The Future of Health Plans

It’s been a bad week for health insurers – most of them lost substantial value in the stock market this week after the Obama budget was released, causing investor worry due to lower payments to Medicare HMOs.  Further, the economic funk and rising unemployment will lead to a decrease in the number of Americans insured through the private marketplace, and continuing “buy downs” from comprehensive coverage to policies with higher deductibles and copays.  These plans are also far less profitable to the insurers.


Perhaps the biggest threat to health insurers is the possibility that health care reform could allow those under 65 without disabilities to “buy into” Medicare.   Proponents argue that Medicare has low transactional costs, obtains high levels of provider discounts and offers excellent choice to its patients.  How does Medicare achieve these economies?

(1)Medicare spends less than commercial health plans on administration as a percentage of premium – in part because it need do no marketing to attract enrollees, and in part because the premiums are so much higher for the Medicare population than they are for those under 65 (so administration costs shrink as a percentage of total costs.)

(2)Medicare does not do “network contracting” as private health plans do.  All licensed physicians who have not been convicted of fraud are eligible to join – and to do so they must agree to follow a uniform set of Medicare rules and to accept Medicare reimbursement rates. 

(3)Hospitals have long collected data showing that they lose money on Medicare, and make this up by obtaining high rates from commercial insurance plans.  It’s a classic example of cost-shifting.  If the commercial plans didn’t exist, we would either have to take billions out of our inpatient facilities, or Medicare would have to pay substantially higher rates.  


Today’s NY Times has an article by Reed Abelsonon how health insurers are positioning themselves for health care reform. The article contrasts the approach of United Health Care, which boasts of diversifying its business, with Aetna, which promotes itself as a company that can actually influence the delivery of health care.


Without diversifying out of health insurance, how can health plans add value and continue to prosper in the coming years?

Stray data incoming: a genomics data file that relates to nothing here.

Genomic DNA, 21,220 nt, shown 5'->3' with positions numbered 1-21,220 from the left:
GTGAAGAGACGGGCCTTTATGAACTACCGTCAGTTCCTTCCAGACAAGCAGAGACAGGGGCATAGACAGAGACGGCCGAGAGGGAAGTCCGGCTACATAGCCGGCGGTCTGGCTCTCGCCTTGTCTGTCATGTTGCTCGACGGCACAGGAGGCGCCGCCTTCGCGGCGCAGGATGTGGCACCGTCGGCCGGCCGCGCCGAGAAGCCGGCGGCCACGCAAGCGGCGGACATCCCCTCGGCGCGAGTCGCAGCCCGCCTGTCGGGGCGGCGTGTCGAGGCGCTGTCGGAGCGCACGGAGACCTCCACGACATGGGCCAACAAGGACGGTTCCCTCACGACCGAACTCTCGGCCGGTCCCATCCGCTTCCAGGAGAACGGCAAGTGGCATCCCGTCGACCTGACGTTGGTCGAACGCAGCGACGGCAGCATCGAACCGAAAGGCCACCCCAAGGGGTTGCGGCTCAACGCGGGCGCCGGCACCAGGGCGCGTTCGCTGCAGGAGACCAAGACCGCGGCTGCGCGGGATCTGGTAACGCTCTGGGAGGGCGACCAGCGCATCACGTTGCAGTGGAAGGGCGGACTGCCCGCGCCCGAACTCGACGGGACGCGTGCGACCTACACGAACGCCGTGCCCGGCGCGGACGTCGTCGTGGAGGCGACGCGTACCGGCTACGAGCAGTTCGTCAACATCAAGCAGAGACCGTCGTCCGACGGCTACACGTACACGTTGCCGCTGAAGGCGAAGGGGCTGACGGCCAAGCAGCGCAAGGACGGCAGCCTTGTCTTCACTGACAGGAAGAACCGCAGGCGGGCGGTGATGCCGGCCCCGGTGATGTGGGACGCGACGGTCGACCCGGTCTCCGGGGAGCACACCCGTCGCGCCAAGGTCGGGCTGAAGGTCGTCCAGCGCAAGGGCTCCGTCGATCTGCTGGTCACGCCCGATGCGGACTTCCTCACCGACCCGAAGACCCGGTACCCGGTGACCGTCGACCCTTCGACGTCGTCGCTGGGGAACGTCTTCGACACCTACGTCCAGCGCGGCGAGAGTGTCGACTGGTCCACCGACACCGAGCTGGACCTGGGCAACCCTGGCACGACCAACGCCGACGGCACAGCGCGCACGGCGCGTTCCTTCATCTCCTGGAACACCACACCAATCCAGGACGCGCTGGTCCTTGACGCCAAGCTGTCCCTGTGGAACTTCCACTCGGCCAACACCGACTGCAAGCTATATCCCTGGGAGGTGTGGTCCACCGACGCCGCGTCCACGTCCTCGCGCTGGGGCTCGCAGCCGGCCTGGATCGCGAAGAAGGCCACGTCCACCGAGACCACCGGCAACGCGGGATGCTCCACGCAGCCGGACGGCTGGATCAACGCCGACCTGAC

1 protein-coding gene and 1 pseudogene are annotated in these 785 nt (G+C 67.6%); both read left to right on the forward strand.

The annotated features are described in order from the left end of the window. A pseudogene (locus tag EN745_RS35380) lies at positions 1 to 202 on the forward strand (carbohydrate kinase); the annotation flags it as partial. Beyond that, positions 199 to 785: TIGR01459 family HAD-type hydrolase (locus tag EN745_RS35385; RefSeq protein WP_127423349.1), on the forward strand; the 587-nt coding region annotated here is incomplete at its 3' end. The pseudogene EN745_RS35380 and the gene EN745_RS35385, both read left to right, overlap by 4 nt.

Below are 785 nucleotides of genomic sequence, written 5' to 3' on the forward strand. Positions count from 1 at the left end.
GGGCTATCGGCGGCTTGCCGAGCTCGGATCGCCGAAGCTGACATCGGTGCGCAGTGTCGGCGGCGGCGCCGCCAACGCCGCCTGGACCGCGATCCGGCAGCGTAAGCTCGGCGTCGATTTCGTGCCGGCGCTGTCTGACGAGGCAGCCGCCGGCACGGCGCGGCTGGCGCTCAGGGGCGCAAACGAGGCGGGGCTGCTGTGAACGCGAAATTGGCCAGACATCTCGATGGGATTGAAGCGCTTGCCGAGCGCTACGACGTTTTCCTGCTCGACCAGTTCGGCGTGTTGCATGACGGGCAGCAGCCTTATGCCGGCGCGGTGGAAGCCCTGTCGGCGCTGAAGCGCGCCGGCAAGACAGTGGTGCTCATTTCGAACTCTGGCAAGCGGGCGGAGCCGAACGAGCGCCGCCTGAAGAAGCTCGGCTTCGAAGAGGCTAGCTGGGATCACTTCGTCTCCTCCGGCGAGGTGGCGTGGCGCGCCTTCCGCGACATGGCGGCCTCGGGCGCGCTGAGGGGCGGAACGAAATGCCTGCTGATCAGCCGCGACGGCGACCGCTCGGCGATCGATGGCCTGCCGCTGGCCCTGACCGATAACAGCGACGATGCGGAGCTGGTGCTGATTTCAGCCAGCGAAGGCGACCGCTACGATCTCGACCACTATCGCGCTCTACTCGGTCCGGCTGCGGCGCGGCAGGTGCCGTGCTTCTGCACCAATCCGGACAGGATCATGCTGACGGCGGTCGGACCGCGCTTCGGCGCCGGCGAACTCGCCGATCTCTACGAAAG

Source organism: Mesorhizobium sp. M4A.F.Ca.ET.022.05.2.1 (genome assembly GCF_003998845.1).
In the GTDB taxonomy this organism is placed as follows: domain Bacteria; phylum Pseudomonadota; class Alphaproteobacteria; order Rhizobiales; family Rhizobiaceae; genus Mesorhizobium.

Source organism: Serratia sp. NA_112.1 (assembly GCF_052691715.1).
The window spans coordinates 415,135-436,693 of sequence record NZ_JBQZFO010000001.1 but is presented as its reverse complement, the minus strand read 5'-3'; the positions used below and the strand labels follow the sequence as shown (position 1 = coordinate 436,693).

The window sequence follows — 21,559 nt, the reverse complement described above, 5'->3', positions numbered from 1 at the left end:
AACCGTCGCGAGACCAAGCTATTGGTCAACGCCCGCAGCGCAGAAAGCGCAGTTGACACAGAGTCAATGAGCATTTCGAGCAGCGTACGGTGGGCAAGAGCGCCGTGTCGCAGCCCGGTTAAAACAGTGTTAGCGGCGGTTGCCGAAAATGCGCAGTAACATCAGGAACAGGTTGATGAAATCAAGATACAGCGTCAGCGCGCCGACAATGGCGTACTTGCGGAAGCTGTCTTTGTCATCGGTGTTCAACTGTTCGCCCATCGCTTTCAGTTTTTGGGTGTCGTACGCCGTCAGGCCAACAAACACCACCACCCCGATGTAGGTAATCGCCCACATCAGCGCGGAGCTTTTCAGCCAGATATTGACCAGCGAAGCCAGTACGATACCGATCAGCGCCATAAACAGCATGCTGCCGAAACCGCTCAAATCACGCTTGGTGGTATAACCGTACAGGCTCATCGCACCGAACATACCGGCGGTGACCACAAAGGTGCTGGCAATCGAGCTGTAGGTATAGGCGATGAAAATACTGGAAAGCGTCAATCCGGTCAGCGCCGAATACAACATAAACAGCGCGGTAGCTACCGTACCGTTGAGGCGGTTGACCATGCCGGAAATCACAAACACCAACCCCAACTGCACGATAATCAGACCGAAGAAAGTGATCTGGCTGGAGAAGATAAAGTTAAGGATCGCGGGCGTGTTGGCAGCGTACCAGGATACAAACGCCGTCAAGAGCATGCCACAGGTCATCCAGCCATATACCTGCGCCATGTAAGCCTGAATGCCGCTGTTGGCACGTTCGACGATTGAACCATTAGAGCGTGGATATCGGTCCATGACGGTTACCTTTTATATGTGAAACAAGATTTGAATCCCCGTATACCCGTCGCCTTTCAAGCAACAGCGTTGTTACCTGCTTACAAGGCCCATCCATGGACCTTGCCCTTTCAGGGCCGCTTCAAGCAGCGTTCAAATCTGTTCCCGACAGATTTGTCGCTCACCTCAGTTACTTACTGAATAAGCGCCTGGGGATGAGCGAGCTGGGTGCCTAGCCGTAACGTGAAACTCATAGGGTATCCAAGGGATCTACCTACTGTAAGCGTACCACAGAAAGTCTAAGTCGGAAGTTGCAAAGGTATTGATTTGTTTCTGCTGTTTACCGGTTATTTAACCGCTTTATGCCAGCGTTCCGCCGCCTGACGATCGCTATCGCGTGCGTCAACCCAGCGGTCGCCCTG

(1)Empower patients

Engaged patients who know about their illnesses and their medical care have better outcomes, and sometimes they even prevent medical errors.  Health plans are excellent at marketing, and know how to get the attention of their enrollees.

(2)Convert vast quantities of data into information to transform health care

Some commentators decry the inaccuracy and lack of timeliness of claims data.  But my experience is that claims information is very complete, since few providers fail to bill for their services. Unfortunately, electronic medical record data tends to be unstructured and is documented differently from system to system.

(3)Promote innovative payment methodologies for providers

The current predominately fee for service reimbursement encourages additional units of service, and does not encourage coordination of care.   Medicare is statutorily mandated to pay fee-for-service, and based on its size alone would have a hard time moving ambulatory care into episode based payment or capitation.  Health plans have to compete with each other for patients and for provider networks, and the existence of multiple competing insurers makes it more likely we will see innovation in payment methodology.  

(4)Develop selective networks

Medicare is too big to develop exclusive networks, and the political fallout from excluding a major hospital or a large group of physicians from Medicare would be huge.  Health insurers can develop selective networks for a broad range of patients, or can develop selective networks for narrow groups such as patients who require organ transplantation or inpatient behavioral health care.   Multiple competing insurers are key to this type of innovation.


Medicare made some substantial strides in promoting transparency over the last few years   But health plans have put dramatically more information on the web about provider quality.  Health plans should make their data available to state agencies or collaborative to do reporting, and should continue their efforts to educate their members about where to get the highest quality, cost-effective care.

(6)Promote evidence-based care

We have adequate evidence of the efficacy of too few medical decisions. But even where the evidence is in, our health care system remains unreliable.  We treat few diabetics to blood pressure, blood sugar, and cholesterol goal, and we send patients out of our offices with blood pressure which is often too high.  We miss vaccinations and cancer screenings. We give patients medications that are dangerous in combination, and medicines that are dangerous in the context of an individual patient’s coexisting medical illnesses.   Health plans should use claims and other data to identify opportunities to improve care for individuals and populations, and implement programs to alert providers and patients to opportunities to deliver better health care.



Health care reform will mean enormous changes – and much disruption in the health insurance market.  There will be plenty of opportunities for innovative health plans to add value and use their expertise to improve the quality and the cost-effectiveness of care.